If I was laid off 6 years ago because of reduction in workforce, when can I make a withdrawal from my retirement plan?

Every job I’ve ever had and contributed to a retirement plan has allowed me to withdraw everything because of separation of service. However, the plan’s administrator states that I cannot withdraw because I am not yet 65. Do they have the right to keep my retirement money? About a month ago, I received paperwork stating that I could take my retirement in a lump sum. However, the “do by” date was 5 months ago. According to the paperwork they gave an “approximate” balance of over $7,000. When I checked several weeks ago, it was a little over $5,000. Why can’t I withdraw it? I was laid off.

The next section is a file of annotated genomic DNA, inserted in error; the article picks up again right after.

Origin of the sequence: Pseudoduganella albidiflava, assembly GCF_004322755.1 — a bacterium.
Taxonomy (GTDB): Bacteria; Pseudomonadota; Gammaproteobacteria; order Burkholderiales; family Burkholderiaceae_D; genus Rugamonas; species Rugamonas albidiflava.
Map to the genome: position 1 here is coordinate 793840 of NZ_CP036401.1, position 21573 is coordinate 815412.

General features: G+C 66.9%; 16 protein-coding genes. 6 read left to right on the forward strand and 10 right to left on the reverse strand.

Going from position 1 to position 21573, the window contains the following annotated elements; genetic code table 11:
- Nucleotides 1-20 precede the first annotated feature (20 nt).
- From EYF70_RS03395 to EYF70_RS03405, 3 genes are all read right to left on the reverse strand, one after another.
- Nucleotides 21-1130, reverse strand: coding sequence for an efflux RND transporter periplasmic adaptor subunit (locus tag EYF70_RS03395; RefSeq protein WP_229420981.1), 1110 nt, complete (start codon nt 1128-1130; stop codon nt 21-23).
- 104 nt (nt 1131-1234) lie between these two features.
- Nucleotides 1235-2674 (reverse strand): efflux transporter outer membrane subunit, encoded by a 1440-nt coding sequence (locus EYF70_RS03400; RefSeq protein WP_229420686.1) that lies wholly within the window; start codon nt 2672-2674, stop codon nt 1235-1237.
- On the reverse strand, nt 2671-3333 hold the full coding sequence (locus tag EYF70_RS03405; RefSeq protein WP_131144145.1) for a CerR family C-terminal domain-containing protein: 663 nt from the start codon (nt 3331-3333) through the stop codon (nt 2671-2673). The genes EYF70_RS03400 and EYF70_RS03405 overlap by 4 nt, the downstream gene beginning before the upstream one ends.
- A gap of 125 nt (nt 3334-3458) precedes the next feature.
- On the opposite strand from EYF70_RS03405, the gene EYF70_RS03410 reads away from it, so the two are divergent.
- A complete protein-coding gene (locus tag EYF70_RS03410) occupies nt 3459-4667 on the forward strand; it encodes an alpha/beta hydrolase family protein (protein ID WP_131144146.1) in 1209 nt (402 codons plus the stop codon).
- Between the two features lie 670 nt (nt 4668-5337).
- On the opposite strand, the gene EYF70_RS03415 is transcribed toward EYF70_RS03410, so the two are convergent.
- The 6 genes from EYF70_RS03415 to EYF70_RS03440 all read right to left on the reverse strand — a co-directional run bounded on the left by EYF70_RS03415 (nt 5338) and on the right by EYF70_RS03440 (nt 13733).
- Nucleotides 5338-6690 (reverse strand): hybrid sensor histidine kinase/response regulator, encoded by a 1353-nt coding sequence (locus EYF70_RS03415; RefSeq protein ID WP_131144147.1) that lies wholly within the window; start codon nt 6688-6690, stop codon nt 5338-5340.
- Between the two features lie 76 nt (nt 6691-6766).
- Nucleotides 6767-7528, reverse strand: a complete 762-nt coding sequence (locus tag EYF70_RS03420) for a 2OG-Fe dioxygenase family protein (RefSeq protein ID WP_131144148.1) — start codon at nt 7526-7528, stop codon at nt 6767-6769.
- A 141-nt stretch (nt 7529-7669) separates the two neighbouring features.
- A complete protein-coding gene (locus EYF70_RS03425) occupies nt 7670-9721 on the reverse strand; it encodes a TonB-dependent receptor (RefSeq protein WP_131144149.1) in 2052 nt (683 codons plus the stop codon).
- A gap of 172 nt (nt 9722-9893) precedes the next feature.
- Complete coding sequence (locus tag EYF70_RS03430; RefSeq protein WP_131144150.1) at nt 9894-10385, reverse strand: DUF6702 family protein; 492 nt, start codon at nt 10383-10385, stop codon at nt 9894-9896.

Asked on July 21, 2015 under Employment Labor Law, Oklahoma

Answers:

SJZ, Member, New York Bar / FreeAdvice Contributing Attorney

Answered 5 years ago | Contributor

If it is a 401k, you have the right to withdraw the money, but will pay a penalty as well as have taxes withheld--the two together (penalty plus taxes) will be around 35-45% of the amount. If it is a 401k and they won't let you do this, you could, if necessary bring legal action (a lawsuit) to get the money, since they have to follow federal law on the subject. You could also contact the Employee Benefits Security Administration (EBSA) at the federal Department of Labor (DOL) for information and assistance.

If it was a pension plan, however, you do not automatically have the right to the money; instead, you have only those rights given to you in the plan documents, which you should review.


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